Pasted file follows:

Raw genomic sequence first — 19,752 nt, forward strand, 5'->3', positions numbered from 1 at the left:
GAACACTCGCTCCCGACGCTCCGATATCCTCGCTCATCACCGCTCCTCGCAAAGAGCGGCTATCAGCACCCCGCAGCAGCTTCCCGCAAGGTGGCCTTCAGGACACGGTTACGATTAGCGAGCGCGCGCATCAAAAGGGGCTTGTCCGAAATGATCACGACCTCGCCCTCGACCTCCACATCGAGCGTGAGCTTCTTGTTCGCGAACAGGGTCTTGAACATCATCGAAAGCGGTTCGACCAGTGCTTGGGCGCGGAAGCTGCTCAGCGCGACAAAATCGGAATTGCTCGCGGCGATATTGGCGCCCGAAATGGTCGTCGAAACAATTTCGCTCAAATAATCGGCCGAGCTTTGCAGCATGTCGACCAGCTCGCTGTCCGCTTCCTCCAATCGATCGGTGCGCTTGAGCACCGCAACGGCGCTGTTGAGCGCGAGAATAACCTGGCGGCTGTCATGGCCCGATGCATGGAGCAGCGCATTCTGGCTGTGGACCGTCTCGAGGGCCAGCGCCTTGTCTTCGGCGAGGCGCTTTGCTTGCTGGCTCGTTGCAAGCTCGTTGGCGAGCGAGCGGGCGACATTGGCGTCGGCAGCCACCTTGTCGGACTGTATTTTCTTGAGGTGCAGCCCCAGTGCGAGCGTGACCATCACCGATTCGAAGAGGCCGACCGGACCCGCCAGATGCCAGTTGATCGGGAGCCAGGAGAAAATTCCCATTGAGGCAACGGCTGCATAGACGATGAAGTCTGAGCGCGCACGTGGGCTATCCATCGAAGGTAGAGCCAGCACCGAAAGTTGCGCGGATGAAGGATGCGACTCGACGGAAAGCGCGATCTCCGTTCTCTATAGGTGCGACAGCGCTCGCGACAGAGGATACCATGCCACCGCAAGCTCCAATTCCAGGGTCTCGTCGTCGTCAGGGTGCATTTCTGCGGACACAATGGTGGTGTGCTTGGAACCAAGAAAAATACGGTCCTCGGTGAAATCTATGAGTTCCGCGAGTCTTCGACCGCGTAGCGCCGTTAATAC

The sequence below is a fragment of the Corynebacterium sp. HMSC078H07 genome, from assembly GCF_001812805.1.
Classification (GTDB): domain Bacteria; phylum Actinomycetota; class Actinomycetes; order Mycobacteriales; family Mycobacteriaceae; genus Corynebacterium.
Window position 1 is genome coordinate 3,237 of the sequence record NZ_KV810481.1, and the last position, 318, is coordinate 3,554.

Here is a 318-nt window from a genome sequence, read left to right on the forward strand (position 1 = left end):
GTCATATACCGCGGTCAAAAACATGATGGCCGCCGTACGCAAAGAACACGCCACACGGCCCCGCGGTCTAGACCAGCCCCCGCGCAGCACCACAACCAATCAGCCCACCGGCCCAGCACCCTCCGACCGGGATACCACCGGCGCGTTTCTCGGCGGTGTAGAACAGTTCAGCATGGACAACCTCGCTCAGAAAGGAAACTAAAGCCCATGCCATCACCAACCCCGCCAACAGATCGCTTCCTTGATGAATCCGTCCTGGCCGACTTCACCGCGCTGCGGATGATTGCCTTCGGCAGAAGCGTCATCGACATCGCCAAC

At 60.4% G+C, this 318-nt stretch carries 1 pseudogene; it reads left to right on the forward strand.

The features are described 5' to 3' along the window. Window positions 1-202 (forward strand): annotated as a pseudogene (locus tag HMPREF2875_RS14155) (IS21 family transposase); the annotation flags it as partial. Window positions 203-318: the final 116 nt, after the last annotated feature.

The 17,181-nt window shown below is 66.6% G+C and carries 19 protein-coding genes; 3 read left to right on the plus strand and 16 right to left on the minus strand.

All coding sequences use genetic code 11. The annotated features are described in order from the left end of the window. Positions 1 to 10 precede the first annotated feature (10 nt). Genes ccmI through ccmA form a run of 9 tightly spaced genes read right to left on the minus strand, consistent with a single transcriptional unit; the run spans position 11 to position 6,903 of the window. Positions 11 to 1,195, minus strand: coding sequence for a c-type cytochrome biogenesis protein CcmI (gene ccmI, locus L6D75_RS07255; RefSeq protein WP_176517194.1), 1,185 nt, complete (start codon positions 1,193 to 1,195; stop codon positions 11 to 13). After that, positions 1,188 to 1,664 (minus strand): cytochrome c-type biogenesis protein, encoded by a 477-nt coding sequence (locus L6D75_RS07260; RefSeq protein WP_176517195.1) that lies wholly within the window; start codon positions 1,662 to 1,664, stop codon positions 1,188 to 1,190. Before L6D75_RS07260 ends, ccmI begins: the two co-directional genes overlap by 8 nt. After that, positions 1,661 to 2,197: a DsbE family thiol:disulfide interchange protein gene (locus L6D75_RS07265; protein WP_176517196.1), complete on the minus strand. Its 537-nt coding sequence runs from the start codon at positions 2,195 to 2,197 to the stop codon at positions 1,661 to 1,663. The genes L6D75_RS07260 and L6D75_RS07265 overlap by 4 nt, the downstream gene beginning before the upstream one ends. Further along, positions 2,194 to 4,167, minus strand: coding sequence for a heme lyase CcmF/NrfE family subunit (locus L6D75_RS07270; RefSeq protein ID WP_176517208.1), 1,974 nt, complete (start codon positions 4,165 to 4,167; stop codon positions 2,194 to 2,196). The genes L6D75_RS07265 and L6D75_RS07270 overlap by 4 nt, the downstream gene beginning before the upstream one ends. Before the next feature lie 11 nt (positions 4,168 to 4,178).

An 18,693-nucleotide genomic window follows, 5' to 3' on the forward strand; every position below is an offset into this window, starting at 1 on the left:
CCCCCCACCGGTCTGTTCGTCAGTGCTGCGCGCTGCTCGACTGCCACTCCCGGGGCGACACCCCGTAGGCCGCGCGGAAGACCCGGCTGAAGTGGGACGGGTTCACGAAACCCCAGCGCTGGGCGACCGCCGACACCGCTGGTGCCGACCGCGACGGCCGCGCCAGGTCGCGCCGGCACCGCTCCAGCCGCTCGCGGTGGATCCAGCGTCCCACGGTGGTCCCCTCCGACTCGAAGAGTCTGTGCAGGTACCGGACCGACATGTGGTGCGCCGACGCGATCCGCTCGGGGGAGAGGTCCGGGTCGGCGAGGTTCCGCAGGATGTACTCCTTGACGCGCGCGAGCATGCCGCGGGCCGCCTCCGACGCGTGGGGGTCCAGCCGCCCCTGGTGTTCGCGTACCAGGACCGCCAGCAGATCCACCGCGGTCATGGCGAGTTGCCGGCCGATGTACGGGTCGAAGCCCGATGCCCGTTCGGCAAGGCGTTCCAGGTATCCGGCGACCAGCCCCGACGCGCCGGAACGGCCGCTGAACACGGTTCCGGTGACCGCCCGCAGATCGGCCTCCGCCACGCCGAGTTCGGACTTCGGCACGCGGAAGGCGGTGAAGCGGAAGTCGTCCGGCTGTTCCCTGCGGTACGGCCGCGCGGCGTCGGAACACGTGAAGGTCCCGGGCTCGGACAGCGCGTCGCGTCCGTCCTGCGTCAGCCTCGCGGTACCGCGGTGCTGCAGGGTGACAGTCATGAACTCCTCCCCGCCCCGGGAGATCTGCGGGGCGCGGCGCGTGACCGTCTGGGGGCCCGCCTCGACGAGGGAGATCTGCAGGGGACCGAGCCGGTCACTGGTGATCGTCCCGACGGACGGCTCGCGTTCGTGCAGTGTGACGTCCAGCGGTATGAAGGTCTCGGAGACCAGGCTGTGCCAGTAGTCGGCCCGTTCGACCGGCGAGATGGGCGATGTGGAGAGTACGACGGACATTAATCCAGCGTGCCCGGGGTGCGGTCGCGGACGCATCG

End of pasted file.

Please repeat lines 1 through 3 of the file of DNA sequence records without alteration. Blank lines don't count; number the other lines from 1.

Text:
Raw genomic sequence first — 19,752 nt, forward strand, 5'->3', positions numbered from 1 at the left:
GAACACTCGCTCCCGACGCTCCGATATCCTCGCTCATCACCGCTCCTCGCAAAGAGCGGCTATCAGCACCCCGCAGCAGCTTCCCGCAAGGTGGCCTTCAGGACACGGTTACGATTAGCGAGCGCGCGCATCAAAAGGGGCTTGTCCGAAATGATCACGACCTCGCCCTCGACCTCCACATCGAGCGTGAGCTTCTTGTTCGCGAACAGGGTCTTGAACATCATCGAAAGCGGTTCGACCAGTGCTTGGGCGCGGAAGCTGCTCAGCGCGACAAAATCGGAATTGCTCGCGGCGATATTGGCGCCCGAAATGGTCGTCGAAACAATTTCGCTCAAATAATCGGCCGAGCTTTGCAGCATGTCGACCAGCTCGCTGTCCGCTTCCTCCAATCGATCGGTGCGCTTGAGCACCGCAACGGCGCTGTTGAGCGCGAGAATAACCTGGCGGCTGTCATGGCCCGATGCATGGAGCAGCGCATTCTGGCTGTGGACCGTCTCGAGGGCCAGCGCCTTGTCTTCGGCGAGGCGCTTTGCTTGCTGGCTCGTTGCAAGCTCGTTGGCGAGCGAGCGGGCGACATTGGCGTCGGCAGCCACCTTGTCGGACTGTATTTTCTTGAGGTGCAGCCCCAGTGCGAGCGTGACCATCACCGATTCGAAGAGGCCGACCGGACCCGCCAGATGCCAGTTGATCGGGAGCCAGGAGAAAATTCCCATTGAGGCAACGGCTGCATAGACGATGAAGTCTGAGCGCGCACGTGGGCTATCCATCGAAGGTAGAGCCAGCACCGAAAGTTGCGCGGATGAAGGATGCGACTCGACGGAAAGCGCGATCTCCGTTCTCTATAGGTGCGACAGCGCTCGCGACAGAGGATACCATGCCACCGCAAGCTCCAATTCCAGGGTCTCGTCGTCGTCAGGGTGCATTTCTGCGGACACAATGGTGGTGTGCTTGGAACCAAGAAAAATACGGTCCTCGGTGAAATCTATGAGTTCCGCGAGTCTTCGACCGCGTAGCGCCGTTAATAC

The sequence below is a fragment of the Corynebacterium sp. HMSC078H07 genome, from assembly GCF_001812805.1.